It was Robert Tatin himself who perfected the techniques for maintaining his “archi-sculpture,” this museum work in the heart of the countryside. When he died in 1983, his wife Lise took over before training Bruno Godivier, who arrived in 1997 and has been director since 2004:
“This monumental work represents the life of a man and an artist, his encounters, his travels, his experiences.
My role is to preserve the spirit of the work and make it more widely known.”
Conservation requires knowledge, which is always being enriched: “We’re constantly discovering, through our restoration work we are up close to the sculptures, but also when leafing through the documents – letters, personal diaries, private archives, oral sources, forgotten interviews and so-on.”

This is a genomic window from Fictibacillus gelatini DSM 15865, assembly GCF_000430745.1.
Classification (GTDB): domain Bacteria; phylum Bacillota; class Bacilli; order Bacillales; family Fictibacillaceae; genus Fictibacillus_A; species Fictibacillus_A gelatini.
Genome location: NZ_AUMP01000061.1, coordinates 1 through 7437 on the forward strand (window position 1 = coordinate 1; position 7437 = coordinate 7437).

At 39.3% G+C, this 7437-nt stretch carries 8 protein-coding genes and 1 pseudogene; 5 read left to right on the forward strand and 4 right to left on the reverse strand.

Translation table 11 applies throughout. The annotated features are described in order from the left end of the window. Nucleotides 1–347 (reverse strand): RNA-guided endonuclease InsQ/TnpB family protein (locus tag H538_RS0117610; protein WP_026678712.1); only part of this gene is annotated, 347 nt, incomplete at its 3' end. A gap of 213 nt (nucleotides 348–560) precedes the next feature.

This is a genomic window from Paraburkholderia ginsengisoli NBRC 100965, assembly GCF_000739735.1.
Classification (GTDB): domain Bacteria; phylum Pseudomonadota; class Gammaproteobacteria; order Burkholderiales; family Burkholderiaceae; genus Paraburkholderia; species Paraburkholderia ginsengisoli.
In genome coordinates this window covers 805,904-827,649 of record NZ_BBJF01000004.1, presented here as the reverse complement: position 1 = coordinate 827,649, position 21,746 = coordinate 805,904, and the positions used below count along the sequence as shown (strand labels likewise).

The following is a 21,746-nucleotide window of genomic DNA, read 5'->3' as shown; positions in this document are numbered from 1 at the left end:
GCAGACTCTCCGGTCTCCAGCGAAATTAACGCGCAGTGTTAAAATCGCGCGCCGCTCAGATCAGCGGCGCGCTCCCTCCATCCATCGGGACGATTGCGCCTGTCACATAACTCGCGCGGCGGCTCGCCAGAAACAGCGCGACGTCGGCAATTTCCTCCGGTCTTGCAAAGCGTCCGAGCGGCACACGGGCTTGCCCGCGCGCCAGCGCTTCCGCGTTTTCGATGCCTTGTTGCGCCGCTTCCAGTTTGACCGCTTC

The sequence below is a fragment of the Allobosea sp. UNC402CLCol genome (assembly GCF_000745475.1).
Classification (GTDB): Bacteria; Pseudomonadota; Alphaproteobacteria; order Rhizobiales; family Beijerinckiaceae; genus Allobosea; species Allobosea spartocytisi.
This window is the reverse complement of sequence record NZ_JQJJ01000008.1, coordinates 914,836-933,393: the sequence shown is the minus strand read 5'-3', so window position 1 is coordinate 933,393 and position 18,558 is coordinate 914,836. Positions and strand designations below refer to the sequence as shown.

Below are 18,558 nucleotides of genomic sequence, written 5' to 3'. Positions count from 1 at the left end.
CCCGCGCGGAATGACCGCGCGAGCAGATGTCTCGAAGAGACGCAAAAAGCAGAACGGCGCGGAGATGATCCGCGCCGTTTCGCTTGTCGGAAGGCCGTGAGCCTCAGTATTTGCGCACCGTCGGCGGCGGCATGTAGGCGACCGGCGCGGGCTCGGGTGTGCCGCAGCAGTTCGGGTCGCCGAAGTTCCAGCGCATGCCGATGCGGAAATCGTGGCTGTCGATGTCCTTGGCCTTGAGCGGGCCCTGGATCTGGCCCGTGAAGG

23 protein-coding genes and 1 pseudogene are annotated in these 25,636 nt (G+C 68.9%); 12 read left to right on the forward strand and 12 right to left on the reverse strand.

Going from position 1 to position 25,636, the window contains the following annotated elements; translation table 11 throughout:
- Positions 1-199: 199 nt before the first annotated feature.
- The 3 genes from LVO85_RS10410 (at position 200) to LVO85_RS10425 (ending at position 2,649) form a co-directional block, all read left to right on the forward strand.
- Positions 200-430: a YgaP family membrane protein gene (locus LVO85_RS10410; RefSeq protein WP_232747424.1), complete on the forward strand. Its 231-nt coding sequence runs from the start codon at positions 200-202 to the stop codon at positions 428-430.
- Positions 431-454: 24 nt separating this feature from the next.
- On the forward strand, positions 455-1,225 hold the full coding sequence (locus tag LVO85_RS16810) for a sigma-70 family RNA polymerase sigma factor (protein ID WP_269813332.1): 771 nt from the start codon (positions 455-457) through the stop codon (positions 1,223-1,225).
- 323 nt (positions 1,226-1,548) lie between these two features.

For Bruno and his team, spreading the spirit of the place far and wide is a public service mission. “All our visitors are guided – we help them to understand the works, and can adapt to visitors of all ages and from all backgrounds. We hope to share our knowledge but also to evoke an emotional response to the art. Many visitors leave teary eyed, others linger contemplatively, some come back the next day…
One of the great strengths of the place is its universal message, accessible to everyone.
We welcome visitors from all over the world. Some come to France just to see the museum. We are enormously proud of it. “